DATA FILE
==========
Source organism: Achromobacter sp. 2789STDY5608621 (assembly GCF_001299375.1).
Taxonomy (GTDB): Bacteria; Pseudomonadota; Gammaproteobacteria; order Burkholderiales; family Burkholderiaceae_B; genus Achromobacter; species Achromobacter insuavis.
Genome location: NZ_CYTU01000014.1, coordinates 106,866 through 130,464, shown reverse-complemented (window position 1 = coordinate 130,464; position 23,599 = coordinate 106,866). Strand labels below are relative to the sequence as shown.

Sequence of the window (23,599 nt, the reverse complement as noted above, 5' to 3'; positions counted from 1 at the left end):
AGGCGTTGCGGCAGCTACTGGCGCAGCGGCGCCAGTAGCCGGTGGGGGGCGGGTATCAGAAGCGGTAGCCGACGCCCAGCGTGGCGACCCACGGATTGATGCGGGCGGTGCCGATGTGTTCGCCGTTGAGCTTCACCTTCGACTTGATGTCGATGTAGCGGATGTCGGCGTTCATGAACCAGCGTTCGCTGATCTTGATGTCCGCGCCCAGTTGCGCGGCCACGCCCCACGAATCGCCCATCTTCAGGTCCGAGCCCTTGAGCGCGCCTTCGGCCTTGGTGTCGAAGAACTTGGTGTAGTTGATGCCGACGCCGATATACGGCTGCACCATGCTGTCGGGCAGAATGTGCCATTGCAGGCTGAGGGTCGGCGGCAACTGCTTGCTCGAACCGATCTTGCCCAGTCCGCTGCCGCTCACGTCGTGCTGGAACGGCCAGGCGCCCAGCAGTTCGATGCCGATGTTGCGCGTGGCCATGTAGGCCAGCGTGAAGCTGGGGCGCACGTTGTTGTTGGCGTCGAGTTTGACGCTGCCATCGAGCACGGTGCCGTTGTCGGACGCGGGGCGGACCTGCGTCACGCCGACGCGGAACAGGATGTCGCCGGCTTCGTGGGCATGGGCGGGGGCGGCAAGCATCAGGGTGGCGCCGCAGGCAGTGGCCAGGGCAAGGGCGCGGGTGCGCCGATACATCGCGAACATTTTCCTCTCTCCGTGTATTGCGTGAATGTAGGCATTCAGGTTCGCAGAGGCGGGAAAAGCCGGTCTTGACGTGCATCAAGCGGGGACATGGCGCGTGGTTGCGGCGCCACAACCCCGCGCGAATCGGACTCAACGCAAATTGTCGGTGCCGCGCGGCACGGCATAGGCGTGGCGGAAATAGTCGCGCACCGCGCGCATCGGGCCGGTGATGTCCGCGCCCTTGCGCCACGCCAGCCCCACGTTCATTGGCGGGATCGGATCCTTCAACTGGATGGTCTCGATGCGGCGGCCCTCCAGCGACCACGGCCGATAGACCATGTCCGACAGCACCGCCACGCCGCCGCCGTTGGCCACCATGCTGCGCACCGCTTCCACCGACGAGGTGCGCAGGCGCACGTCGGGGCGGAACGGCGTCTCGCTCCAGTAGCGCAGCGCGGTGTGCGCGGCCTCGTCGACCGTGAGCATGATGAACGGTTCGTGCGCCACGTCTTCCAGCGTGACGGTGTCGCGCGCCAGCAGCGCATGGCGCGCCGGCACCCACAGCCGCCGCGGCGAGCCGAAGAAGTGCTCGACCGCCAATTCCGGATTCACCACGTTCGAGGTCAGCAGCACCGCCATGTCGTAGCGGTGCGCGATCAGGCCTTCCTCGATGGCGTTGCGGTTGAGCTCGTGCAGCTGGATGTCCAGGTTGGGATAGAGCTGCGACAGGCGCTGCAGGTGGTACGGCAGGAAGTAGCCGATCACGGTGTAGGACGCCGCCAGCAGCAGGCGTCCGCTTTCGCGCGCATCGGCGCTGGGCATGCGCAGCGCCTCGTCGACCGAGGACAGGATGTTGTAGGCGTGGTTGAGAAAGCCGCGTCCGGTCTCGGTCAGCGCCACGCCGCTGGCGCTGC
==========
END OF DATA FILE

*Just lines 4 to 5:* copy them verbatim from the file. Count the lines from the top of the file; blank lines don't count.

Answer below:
Sequence of the window (23,599 nt, the reverse complement as noted above, 5' to 3'; positions counted from 1 at the left end):
AGGCGTTGCGGCAGCTACTGGCGCAGCGGCGCCAGTAGCCGGTGGGGGGCGGGTATCAGAAGCGGTAGCCGACGCCCAGCGTGGCGACCCACGGATTGATGCGGGCGGTGCCGATGTGTTCGCCGTTGAGCTTCACCTTCGACTTGATGTCGATGTAGCGGATGTCGGCGTTCATGAACCAGCGTTCGCTGATCTTGATGTCCGCGCCCAGTTGCGCGGCCACGCCCCACGAATCGCCCATCTTCAGGTCCGAGCCCTTGAGCGCGCCTTCGGCCTTGGTGTCGAAGAACTTGGTGTAGTTGATGCCGACGCCGATATACGGCTGCACCATGCTGTCGGGCAGAATGTGCCATTGCAGGCTGAGGGTCGGCGGCAACTGCTTGCTCGAACCGATCTTGCCCAGTCCGCTGCCGCTCACGTCGTGCTGGAACGGCCAGGCGCCCAGCAGTTCGATGCCGATGTTGCGCGTGGCCATGTAGGCCAGCGTGAAGCTGGGGCGCACGTTGTTGTTGGCGTCGAGTTTGACGCTGCCATCGAGCACGGTGCCGTTGTCGGACGCGGGGCGGACCTGCGTCACGCCGACGCGGAACAGGATGTCGCCGGCTTCGTGGGCATGGGCGGGGGCGGCAAGCATCAGGGTGGCGCCGCAGGCAGTGGCCAGGGCAAGGGCGCGGGTGCGCCGATACATCGCGAACATTTTCCTCTCTCCGTGTATTGCGTGAATGTAGGCATTCAGGTTCGCAGAGGCGGGAAAAGCCGGTCTTGACGTGCATCAAGCGGGGACATGGCGCGTGGTTGCGGCGCCACAACCCCGCGCGAATCGGACTCAACGCAAATTGTCGGTGCCGCGCGGCACGGCATAGGCGTGGCGGAAATAGTCGCGCACCGCGCGCATCGGGCCGGTGATGTCCGCGCCCTTGCGCCACGCCAGCCCCACGTTCATTGGCGGGATCGGATCCTTCAACTGGATGGTCTCGATGCGGCGGCCCTCCAGCGACCACGGCCGATAGACCATGTCCGACAGCACCGCCACGCCGCCGCCGTTGGCCACCATGCTGCGCACCGCTTCCACCGACGAGGTGCGCAGGCGCACGTCGGGGCGGAACGGCGTCTCGCTCCAGTAGCGCAGCGCGGTGTGCGCGGCCTCGTCGACCGTGAGCATGATGAACGGTTCGTGCGCCACGTCTTCCAGCGTGACGGTGTCGCGCGCCAGCAGCGCATGGCGCGCCGGCACCCACAGCCGCCGCGGCGAGCCGAAGAAGTGCTCGACCGCCAATTCCGGATTCACCACGTTCGAGGTCAGCAGCACCGCCATGTCGTAGCGGTGCGCGATCAGGCCTTCCTCGATGGCGTTGCGGTTGAGCTCGTGCAGCTGGATGTCCAGGTTGGGATAGAGCTGCGACAGGCGCTGCAGGTGGTACGGCAGGAAGTAGCCGATCACGGTGTAGGACGCCGCCAGCAGCAGGCGTCCGCTTTCGCGCGCATCGGCGCTGGGCATGCGCAGCGCCTCGTCGACCGAGGACAGGATGTTGTAGGCGTGGTTGAGAAAGCCGCGTCCGGTCTCGGTCAGCGCCACGCCGCTGGCGCTGC